The Web Gambit

Thoughts on Web Development

Becoming more ALT.NET

Dave Laribee had a great post where he has coined a new term for .NET Developers called ALT.NET. An ALT.NET developer is always looking for a better solution and is willing to go outside the .NET community to find new solutions.

Being ALT.NET means that you don’t simply take what Microsoft spoon feeds you and wait until a tool/solution is wrapped in Microsoft goodness before you use it. However, once Microsoft does emulate your tool/solution, you make a serious attempt to conform to their solution if it meets your needs better.

Here are some of my definitions of what is to be ALT.NET:

What are you doing right now to become more ALT.NET?


4 responses to “Becoming more ALT.NET

  1. joeyDotNet April 23, 2007 at 10:04 pm

    1. Check (R# is an absolute must)
    2. Check (How could MS hire the guy who wrote NUnit and still get MSTest so wrong?)
    3. Check (I hope NAnt can hang on)
    4. Check (NH == nice PI domain objects, EF not so much)
    5. Check (and actually MonoRail is really a MVC implementation, subtle, but important difference)

  2. Derik Whittaker May 2, 2007 at 6:05 am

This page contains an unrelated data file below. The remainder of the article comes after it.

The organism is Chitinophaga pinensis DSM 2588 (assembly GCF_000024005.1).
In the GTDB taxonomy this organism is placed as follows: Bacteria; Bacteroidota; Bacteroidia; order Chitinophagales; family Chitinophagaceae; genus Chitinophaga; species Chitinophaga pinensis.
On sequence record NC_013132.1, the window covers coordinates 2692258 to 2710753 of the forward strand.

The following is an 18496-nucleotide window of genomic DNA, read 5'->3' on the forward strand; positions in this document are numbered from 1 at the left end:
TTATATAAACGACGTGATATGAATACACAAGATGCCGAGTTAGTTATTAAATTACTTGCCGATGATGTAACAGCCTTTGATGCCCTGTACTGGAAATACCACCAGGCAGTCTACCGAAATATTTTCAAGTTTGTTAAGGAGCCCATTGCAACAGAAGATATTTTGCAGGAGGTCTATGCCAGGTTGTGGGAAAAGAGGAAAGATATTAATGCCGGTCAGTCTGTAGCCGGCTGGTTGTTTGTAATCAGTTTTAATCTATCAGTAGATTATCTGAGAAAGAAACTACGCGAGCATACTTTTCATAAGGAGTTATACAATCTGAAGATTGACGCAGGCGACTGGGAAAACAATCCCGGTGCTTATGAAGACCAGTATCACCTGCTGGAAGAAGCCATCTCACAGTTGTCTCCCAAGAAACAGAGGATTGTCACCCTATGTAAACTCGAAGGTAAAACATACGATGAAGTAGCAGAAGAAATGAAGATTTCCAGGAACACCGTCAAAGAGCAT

Why would an Alt.Net developer use NUnit of MSUnit.  They DO THE SAME thing.  Just is one is Open and the other is M.S.  Personally i like them both, have used them both…. But at the end of the day, I dont CARE which i use as long as I have TESTS……
    A tool is a tool, it is all about the results the tool provides.  And in this case they both provide the same results.

  3. Karthik May 2, 2007 at 8:05 am

    I’m not suggesting that an ALT.NET developer has to use NUnit over MSUnit.  More that they were aware of nUnit and using it to do their unit testing before a suitable solution like MSUnit came out of Redmond.
    Also, at the moment MSUnit is only usable if you have a Team Edition of Visual Studio.  That is changing, but for now nUnit is the only choice for many developers out there.

  4. Mark Hoffman May 12, 2007 at 8:05 am

    This will not end well.
    This will degenerate into a "I’m a better developer because I use this tool" argument.  Even worse, it focuses on what tools you are using, rather than if you are *accomplishing the job*.
    Pointless and stupid.

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